Interstitial Lung Disease (ILD)

Simply Put

The interstitium is a thin, supportive network to the lung air sacs, which contain tiny blood vessels. Interstitial Lung Disease (ILD) is a broad category of more than 100 pulmonary conditions which result in thickening, inflammation, scarring, or edema of the interstitium lung tissues and can affect breathing and absorption of oxygen into the bloodstream.

Potential Causes of ILD

Myositis–related autoimmune diseases such as Polymyositis, Dermatomyositis, Amyopathic Dermatomyositis, Antisynthetase Syndrome and Mixed Connective Tissue Disorder are shown to have an increased risk of ILD, especially those who test positive for the Jo-1 antibody. More than 70% of those who test positive for the Jo-1 antibody will develop ILD.

There are other numerous causes of ILD, but in some cases, the diagnosis is deemed to be “idiopathic;” meaning “no known cause.” The following have been associated with carrying a risk for ILD:

Other Causes of ILD

  • Other autoimmune diseases such as Lupus, Rheumatoid Arthritis, Scleroderma, and Sjögren’s,
  • Cigarette smoking
  • Radiation therapy, specifically in chest area
  • Bird protein (live pets and feather-containing products)
  • Mold from indoor hot tubs, showers and prior water damage
  • Exposure to chemicals and contaminants such as asbestos, coal, cotton, and silica dust

Remember, the causes listed in this section are potential causes and will not always result in ILD. 

Medicinal Causes of ILD

  • Infiximab (immunosuppressant), also known as Remicade
  • Etanercept (TNF inhibitor used to treat some autoimmune diseases) also known as Embrel
  • Methotrexate and Cyclophosphamide (chemotherapy and immune modulator) used to treat cancer and some autoimmune diseases
  • Nitrofurantoin (antibiotic used to treat infections) also known as Macrobid, Macrodantin, other trade names
  • Sulfasalazine (used to treat rheumatoid arthritis) also known as Azulfidine, Salazopyrin and Sulazine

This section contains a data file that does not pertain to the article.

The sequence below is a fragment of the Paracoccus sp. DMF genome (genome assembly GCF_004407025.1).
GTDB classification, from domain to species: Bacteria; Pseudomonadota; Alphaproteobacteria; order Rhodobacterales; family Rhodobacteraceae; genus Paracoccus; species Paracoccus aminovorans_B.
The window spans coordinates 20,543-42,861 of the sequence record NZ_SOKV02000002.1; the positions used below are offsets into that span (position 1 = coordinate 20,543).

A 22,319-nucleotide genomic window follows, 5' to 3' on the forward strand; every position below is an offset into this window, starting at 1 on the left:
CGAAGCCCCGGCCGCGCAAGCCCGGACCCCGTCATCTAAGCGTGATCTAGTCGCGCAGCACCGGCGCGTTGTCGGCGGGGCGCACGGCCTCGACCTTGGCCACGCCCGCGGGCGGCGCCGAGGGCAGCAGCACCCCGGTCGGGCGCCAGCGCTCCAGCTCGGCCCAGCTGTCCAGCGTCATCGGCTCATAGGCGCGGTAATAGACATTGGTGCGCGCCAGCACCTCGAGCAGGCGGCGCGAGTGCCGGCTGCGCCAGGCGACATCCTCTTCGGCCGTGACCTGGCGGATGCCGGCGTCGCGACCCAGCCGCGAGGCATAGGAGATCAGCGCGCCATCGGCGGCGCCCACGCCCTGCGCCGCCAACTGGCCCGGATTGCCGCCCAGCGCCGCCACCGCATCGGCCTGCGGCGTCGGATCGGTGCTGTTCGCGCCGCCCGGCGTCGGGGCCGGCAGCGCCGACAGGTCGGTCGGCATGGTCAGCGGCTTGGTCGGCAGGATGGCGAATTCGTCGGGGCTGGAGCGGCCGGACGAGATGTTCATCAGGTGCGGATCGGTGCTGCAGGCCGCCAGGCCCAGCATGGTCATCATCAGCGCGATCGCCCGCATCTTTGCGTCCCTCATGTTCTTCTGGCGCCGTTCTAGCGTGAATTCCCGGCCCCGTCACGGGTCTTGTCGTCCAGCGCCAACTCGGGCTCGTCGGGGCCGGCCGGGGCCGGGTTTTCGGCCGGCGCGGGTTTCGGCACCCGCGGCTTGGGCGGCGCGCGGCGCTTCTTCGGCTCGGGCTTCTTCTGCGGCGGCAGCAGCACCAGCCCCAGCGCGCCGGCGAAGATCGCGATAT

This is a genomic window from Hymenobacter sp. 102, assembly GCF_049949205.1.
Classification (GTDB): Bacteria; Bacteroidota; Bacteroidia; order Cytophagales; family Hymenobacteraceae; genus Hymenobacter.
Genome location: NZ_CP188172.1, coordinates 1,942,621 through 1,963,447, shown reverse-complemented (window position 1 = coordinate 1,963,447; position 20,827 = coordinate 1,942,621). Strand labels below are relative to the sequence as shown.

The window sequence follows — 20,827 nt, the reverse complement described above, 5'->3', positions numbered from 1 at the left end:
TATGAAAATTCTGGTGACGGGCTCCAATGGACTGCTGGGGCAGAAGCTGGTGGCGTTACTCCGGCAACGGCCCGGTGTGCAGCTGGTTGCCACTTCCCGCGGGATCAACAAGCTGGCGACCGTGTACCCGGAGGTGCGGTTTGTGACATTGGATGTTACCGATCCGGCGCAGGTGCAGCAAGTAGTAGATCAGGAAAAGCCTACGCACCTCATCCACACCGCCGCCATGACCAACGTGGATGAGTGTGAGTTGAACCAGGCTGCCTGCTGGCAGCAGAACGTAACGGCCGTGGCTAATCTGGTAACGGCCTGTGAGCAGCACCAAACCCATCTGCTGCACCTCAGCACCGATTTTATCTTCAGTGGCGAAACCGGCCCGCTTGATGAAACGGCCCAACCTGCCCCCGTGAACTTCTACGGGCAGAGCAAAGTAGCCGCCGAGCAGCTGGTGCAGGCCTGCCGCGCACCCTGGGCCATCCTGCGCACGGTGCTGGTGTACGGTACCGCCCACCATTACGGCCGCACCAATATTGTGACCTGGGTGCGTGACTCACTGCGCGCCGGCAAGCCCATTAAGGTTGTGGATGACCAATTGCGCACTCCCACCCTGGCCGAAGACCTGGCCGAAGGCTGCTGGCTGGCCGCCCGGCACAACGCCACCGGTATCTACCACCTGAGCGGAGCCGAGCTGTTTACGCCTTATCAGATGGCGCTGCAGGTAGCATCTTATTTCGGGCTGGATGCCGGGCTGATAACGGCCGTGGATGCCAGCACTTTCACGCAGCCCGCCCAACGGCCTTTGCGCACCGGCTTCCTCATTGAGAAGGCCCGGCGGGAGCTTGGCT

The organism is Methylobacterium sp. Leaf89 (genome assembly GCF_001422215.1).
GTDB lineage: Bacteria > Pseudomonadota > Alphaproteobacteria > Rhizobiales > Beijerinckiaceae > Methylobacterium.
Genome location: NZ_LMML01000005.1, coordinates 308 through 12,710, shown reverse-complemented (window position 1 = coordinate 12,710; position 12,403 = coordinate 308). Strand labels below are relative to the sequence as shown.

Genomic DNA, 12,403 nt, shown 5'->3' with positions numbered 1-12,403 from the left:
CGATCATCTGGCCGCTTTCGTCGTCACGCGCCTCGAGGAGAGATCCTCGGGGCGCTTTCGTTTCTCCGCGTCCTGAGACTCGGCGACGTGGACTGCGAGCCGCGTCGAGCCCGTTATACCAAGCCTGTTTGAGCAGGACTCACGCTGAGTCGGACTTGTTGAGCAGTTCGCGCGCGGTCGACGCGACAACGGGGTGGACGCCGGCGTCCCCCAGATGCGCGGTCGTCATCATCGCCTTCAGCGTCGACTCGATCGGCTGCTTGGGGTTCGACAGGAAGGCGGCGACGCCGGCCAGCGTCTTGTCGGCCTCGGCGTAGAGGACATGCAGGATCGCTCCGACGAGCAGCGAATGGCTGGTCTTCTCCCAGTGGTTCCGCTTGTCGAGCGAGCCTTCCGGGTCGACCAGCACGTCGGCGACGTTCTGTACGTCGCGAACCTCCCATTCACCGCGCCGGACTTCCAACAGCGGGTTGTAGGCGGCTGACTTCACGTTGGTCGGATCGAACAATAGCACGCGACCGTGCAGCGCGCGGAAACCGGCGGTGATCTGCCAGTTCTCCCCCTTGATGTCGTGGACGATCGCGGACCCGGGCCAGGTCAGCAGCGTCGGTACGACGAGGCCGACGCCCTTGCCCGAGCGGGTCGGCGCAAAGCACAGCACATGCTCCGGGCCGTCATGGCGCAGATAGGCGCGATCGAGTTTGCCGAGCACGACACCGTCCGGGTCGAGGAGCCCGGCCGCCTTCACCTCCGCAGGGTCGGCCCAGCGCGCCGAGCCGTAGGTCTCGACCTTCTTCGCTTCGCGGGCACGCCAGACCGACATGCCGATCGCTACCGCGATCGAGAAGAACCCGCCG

• Sufonamides (sulfa drugs to treat infections)
  • Bleomycin (cancer treatment)
  • Amiodarone (antiarrhythmic heart medication) also known as Cordarone, Nexterone, Pacerone
  • Propranolol (beta blocker) also known as Inderal, Inderide, InnoPran, Hemangeol

Symptoms/Complications of ILD

  • Difficulty breathing
  • Progressive shortness of breath
  • Dry cough
  • Severe chronic cough, wheezing
  • Acute pneumonia
  • Lung infections
  • Cyanosis (lips, skin or fingernails turn blue from lack of oxygen)
  • Enlargement of fingernail base
  • High blood pressure
  • Heart failure

Diagnosing ILD

  • Chest x-rays and CT scans can detect some lung conditions. However, because the interstitium contains tiny, thin blood vessels, damage cannot always be detected by these methods.
  • Echocardiogram (a sonogram for the heart)
  • Pulmonary Function Tests (Oximetry, Spirometry and Diffusion Capacity tests)
  • Lung tissue analysis (biopsy of lung tissue using a bronchoscope, a small tube that passes through the mouth or nose into the lungs to obtain a tiny tissue sample)
  • Surgical cutting of certain muscles to allow for better swallowing
  • Surgical biopsy (biopsy by extracting lung tissue sample which can obtain a large enough tissue sample to make a more accurate diagnosis and uses camera and video monitor to record condition of the lungs and interstitium)

Treatment for ILD

Corticosteroids and some immunosuppressive drugs have been used successfully to treat various forms of ILD, especially when the cause is autoimmune disease related. Rituxan (Rituximab) and IVIG have shown effectiveness in recent studies, also when autoimmune in nature.

Simply Put

“Simply Put” is a service of Myositis Support and Understanding, to provide overviews of Myositis-related medical and scientific information in understandable language.

MSU volunteers, who have no medical background, read and analyze often-complicated medical information and present it in more simplified terms so that readers have a starting point for further investigation and consultation with healthcare providers. The information provided is not meant to be medical advice of any type.

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